More importantly, the Falcons need to look at adding an offensive tackle and pass-rusher, maybe through the draft. The names that immediately come to mind are Auburn offensive tackle Greg Robinson, Texas A&M offensive tackle Jake Matthews, Michigan offensive tackle Taylor Lewan and Buffalo outside linebacker Khalil Mack. Right now, the Falcons hold the sixth-overall pick in the draft.

It will make for some interesting decisions to come. But for now, the Falcons made the right choice.

"We were focused on adding pieces along our offensive and defensive lines, and I feel we were able to accomplish that today," general manager Thomas Dimitroff said.

Certainly the Falcons have much more to accomplish.
FLOWERY BRANCH, Ga. -- Hard-hitting Atlanta Falcons safety William Moore vowed to be a changed man after being fined a total of $74,550 so far this season for illegal hits.

Defensive coordinator Mike Nolan already noticed a difference in Moore’s play. Nolan pointed to last Sunday’s game against the Green Bay Packers as proof.

"There was a play where [Paul] Worrilow knocks the ball down on a seam route, right down the middle of the field where ... and William kind of pulls off,’’ Nolan said. "In a normal situation, I think William’s going in headfirst. So I think he’s learning. I think he’s getting better. Probably saved himself 15 grand, maybe. Maybe Paul saved it for him because I think if Paul hadn’t knocked the ball out, [Moore] would have made sure that he did.

"I'd liked to think he’s getting better, but I know what his intent is. William’s intent is to play football and be physical. If they all looked like me, nobody would be watching the game. William’s an exceptional athlete with a lot of power and explosion, and people like to watch him play.’’

Moore explained part of the reason he has made a conscious effort to change his tackling style. He recently had a conversation with Tennessee Titans safety Michael Griffin, who was suspended for one game this season following a collection of illegal hits.

"I’m good friends with Mike and actually talked with him about it,’’ Moore said. "He just straight up told me just be careful. He told me to be careful as far as leading with my head and stuff like that. He told me to try and play within the rules.

"He was frustrated and all that; not so much with the decision from the NFL, but that it’s the same game we’ve been trying to play since Day 1 – being physical. And for this type of stuff to happen ... nothing against the NFL because they make the rules and we’ve got to follow by them. But it’s kind of difficult to adjust to them after playing 15 years of football. You know, just playing one way.’’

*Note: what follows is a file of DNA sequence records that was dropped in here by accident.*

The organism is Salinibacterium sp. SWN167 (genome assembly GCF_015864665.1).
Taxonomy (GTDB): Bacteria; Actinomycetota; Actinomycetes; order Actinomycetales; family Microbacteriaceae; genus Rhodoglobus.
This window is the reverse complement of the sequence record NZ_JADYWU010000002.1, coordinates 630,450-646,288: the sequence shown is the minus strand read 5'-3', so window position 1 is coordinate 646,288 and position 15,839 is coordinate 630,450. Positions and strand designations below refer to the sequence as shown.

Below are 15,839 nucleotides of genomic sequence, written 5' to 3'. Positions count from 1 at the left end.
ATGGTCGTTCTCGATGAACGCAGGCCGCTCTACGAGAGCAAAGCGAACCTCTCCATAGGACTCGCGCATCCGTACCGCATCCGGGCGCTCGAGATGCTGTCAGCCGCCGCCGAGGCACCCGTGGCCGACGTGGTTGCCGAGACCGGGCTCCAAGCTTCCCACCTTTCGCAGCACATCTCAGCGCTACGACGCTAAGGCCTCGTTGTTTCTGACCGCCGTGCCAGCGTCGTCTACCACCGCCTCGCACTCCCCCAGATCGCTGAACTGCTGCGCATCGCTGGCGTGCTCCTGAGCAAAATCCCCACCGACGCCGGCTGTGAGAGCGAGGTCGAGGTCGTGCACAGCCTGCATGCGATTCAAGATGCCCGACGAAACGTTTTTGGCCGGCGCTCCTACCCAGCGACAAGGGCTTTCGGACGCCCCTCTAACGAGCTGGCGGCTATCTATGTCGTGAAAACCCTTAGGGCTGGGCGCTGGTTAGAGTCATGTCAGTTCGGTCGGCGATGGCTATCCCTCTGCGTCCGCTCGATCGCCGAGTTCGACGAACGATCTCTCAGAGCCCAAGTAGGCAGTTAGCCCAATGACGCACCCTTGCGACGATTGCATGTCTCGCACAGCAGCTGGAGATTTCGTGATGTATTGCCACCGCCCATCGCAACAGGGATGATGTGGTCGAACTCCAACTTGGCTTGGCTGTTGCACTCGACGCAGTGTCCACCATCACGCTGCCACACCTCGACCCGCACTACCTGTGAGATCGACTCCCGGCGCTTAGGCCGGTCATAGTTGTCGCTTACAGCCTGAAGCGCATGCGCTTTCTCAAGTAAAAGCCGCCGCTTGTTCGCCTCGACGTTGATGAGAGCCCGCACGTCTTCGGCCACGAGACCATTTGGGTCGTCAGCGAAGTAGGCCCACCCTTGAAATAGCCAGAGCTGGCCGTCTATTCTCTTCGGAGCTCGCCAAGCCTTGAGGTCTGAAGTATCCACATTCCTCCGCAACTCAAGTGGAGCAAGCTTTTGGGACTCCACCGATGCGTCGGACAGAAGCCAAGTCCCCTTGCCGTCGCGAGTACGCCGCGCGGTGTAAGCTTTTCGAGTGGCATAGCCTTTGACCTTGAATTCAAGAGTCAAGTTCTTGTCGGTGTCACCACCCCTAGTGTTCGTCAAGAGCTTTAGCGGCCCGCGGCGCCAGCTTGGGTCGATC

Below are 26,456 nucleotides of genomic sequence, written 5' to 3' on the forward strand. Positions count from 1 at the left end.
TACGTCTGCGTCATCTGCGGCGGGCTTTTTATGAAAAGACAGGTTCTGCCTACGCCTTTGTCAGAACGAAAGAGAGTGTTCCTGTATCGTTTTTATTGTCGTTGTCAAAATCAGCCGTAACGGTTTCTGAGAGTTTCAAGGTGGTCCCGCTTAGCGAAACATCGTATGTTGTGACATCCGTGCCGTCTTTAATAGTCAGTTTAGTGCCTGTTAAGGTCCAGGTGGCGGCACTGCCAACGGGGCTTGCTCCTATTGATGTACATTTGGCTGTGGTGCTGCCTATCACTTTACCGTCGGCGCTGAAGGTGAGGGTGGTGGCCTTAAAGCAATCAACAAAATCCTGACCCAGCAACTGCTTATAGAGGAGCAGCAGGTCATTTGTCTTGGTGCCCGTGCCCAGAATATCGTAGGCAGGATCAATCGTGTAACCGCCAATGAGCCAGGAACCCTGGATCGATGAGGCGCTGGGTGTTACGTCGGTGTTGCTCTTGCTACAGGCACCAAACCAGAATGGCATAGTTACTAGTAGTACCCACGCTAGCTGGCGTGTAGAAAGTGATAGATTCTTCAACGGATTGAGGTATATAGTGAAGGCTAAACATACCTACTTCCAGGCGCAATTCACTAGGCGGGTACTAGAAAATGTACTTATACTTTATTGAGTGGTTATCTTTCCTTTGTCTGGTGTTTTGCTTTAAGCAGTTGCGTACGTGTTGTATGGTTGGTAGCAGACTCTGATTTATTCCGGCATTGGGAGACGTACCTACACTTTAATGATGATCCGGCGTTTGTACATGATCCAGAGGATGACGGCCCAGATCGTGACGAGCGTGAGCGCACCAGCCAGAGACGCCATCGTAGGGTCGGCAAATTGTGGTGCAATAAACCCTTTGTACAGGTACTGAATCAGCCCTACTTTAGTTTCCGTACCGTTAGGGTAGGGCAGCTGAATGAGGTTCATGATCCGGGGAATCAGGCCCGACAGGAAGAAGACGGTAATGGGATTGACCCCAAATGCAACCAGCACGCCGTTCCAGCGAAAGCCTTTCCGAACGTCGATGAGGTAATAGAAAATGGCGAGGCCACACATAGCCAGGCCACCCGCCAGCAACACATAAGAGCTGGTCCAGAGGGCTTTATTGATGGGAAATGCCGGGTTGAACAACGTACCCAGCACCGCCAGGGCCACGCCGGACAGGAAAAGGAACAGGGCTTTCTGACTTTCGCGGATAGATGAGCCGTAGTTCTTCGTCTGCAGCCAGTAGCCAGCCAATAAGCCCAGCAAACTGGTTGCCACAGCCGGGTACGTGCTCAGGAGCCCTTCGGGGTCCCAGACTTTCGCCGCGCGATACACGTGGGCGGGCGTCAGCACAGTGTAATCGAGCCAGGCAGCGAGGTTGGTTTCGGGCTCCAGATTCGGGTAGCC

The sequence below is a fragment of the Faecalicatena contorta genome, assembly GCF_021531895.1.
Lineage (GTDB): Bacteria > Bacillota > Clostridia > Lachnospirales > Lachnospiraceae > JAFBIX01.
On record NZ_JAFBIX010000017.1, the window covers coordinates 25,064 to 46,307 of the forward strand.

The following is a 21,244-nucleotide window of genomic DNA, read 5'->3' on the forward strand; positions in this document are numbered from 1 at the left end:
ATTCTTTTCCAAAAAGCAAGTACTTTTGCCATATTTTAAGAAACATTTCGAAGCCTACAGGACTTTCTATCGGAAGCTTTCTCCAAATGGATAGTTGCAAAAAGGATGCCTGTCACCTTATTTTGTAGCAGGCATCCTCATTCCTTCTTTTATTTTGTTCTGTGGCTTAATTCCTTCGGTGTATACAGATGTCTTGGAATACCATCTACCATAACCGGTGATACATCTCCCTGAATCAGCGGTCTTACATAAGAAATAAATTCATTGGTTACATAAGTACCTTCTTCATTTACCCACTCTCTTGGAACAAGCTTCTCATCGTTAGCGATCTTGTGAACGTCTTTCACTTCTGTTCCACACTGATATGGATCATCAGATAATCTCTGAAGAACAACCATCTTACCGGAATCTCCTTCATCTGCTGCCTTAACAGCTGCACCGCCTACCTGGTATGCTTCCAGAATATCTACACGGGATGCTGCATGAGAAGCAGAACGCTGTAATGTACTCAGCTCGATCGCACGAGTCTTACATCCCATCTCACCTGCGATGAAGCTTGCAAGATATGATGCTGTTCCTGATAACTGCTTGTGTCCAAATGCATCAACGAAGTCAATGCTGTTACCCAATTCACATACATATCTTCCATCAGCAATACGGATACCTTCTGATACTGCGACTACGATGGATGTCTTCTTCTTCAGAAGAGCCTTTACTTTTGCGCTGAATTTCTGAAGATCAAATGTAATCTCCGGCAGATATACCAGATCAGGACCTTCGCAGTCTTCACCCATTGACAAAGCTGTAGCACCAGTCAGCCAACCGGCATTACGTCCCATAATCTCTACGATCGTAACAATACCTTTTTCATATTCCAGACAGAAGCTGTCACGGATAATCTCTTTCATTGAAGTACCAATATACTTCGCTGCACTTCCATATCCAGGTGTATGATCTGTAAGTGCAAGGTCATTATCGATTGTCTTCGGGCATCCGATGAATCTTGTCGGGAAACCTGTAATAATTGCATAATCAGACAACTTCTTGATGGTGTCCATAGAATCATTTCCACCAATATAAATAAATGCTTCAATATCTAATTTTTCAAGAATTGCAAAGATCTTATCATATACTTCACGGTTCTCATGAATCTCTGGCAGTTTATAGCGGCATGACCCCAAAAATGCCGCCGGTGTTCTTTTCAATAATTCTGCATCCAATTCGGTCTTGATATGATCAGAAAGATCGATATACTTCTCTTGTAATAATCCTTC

Moore escaped a fine after he was flagged for a hit on Buffalo Bills receiver Robert Woods a few weeks ago. Now he has three games left in the season to avoid the same.

"Guys will adapt, man, without a doubt,’’ Moore said. "We’ll change the way that we run through. It will take a season or two, an offseason to try and work on it. But, we’re going to have to adapt.’’
FLOWERY BRANCH, Ga. -- Atlanta Falcons coach Mike Smith was confident safety William Moore wouldn’t face a suspension after getting flagged for another illegal hit last Sunday. Smith, however, still wants Moore to be careful with his targets.

Although Moore might have been fined a fifth time for his hit on Buffalo Bills receiver Robert Woods, the NFL typically informs a team if a player has been suspended prior to start of the practice week so that team can plan accordingly.

"William practiced fully, and we fully anticipate him playing in the game this weekend," Smith said Wednesday. "William plays the game like it’s supposed to be played. There are some bang-bang plays that happen, especially in the secondary. And we will continue to work with him on targeting the 'strike zone' which is above the knee and below the shoulders."

Moore said Thursday that he hadn't heard from the league about another fine.

"Just playing football, man," Moore said. "Whatever happens, happens. ... I guess I've got to work on the way I hit and try to fit into the rules. I'm not frustrated at all, because they set the rules way before the season. And I've got follow by them. I'm not special."

He has been fined a total of $74,550 for four illegal hits this season, according to NFL records. Moore was docked $21,000 for violating the new crown-of-the-helmet rule against the New Orleans Saints in Week 1, $22,050 for a hit on Seattle Seahawks receiver Golden Tate in Week 10, and $15,750 twice for hits against Arizona Cardinals quarterback Carson Palmer, and New England Patriots receiver Aaron Dobson, respectively.

Moore has to be conscious of a suspension, though. Tennessee Titans free safety Michael Griffin recently served a one-game suspension for repeated illegal hits against defenseless receivers.